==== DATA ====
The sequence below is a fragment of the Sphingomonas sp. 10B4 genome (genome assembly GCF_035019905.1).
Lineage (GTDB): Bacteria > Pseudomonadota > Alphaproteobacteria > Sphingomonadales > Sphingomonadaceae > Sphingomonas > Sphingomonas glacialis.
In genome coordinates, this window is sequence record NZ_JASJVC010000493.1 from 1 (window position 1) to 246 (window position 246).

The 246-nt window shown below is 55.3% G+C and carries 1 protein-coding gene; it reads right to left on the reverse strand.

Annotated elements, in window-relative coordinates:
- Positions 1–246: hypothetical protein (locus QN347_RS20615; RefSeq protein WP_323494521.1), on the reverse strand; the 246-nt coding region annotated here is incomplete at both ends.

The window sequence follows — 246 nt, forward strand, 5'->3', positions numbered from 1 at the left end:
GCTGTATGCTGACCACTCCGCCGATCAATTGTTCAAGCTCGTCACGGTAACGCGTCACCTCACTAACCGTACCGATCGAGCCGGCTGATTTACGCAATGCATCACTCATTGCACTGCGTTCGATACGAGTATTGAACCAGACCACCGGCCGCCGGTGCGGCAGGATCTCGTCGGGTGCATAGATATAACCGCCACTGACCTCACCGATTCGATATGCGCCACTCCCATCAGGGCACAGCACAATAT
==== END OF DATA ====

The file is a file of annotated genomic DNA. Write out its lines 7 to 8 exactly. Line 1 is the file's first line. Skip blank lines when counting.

The window sequence follows — 246 nt, forward strand, 5'->3', positions numbered from 1 at the left end:
GCTGTATGCTGACCACTCCGCCGATCAATTGTTCAAGCTCGTCACGGTAACGCGTCACCTCACTAACCGTACCGATCGAGCCGGCTGATTTACGCAATGCATCACTCATTGCACTGCGTTCGATACGAGTATTGAACCAGACCACCGGCCGCCGGTGCGGCAGGATCTCGTCGGGTGCATAGATATAACCGCCACTGACCTCACCGATTCGATATGCGCCACTCCCATCAGGGCACAGCACAATAT